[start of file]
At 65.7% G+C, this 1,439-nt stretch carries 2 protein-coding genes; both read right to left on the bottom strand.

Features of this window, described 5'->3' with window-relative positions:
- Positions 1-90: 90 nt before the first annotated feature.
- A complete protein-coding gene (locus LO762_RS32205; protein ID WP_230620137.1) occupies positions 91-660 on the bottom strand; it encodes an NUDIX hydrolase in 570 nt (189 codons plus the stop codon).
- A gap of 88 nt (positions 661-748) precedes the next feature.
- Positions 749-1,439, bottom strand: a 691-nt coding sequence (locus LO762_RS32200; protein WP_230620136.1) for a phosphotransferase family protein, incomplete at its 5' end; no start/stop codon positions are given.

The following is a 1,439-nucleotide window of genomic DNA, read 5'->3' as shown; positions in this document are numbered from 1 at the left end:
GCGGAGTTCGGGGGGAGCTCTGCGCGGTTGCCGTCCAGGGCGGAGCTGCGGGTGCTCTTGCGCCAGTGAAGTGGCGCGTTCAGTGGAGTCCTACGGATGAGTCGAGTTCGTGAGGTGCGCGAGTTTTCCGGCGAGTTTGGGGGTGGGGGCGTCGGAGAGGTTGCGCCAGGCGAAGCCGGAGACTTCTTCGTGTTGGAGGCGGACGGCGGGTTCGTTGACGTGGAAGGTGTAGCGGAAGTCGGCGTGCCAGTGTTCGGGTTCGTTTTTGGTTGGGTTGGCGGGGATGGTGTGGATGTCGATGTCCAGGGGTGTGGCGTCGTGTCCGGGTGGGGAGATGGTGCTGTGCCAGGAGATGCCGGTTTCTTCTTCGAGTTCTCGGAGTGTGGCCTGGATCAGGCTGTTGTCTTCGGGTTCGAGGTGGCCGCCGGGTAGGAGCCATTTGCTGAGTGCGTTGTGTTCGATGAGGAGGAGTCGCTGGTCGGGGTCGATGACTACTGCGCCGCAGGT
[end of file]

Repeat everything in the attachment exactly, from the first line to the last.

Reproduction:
At 65.7% G+C, this 1,439-nt stretch carries 2 protein-coding genes; both read right to left on the bottom strand.

Features of this window, described 5'->3' with window-relative positions:
- Positions 1-90: 90 nt before the first annotated feature.
- A complete protein-coding gene (locus LO762_RS32205; protein ID WP_230620137.1) occupies positions 91-660 on the bottom strand; it encodes an NUDIX hydrolase in 570 nt (189 codons plus the stop codon).
- A gap of 88 nt (positions 661-748) precedes the next feature.
- Positions 749-1,439, bottom strand: a 691-nt coding sequence (locus LO762_RS32200; protein WP_230620136.1) for a phosphotransferase family protein, incomplete at its 5' end; no start/stop codon positions are given.

The following is a 1,439-nucleotide window of genomic DNA, read 5'->3' as shown; positions in this document are numbered from 1 at the left end:
GCGGAGTTCGGGGGGAGCTCTGCGCGGTTGCCGTCCAGGGCGGAGCTGCGGGTGCTCTTGCGCCAGTGAAGTGGCGCGTTCAGTGGAGTCCTACGGATGAGTCGAGTTCGTGAGGTGCGCGAGTTTTCCGGCGAGTTTGGGGGTGGGGGCGTCGGAGAGGTTGCGCCAGGCGAAGCCGGAGACTTCTTCGTGTTGGAGGCGGACGGCGGGTTCGTTGACGTGGAAGGTGTAGCGGAAGTCGGCGTGCCAGTGTTCGGGTTCGTTTTTGGTTGGGTTGGCGGGGATGGTGTGGATGTCGATGTCCAGGGGTGTGGCGTCGTGTCCGGGTGGGGAGATGGTGCTGTGCCAGGAGATGCCGGTTTCTTCTTCGAGTTCTCGGAGTGTGGCCTGGATCAGGCTGTTGTCTTCGGGTTCGAGGTGGCCGCCGGGTAGGAGCCATTTGCTGAGTGCGTTGTGTTCGATGAGGAGGAGTCGCTGGTCGGGGTCGATGACTACTGCGCCGCAGGT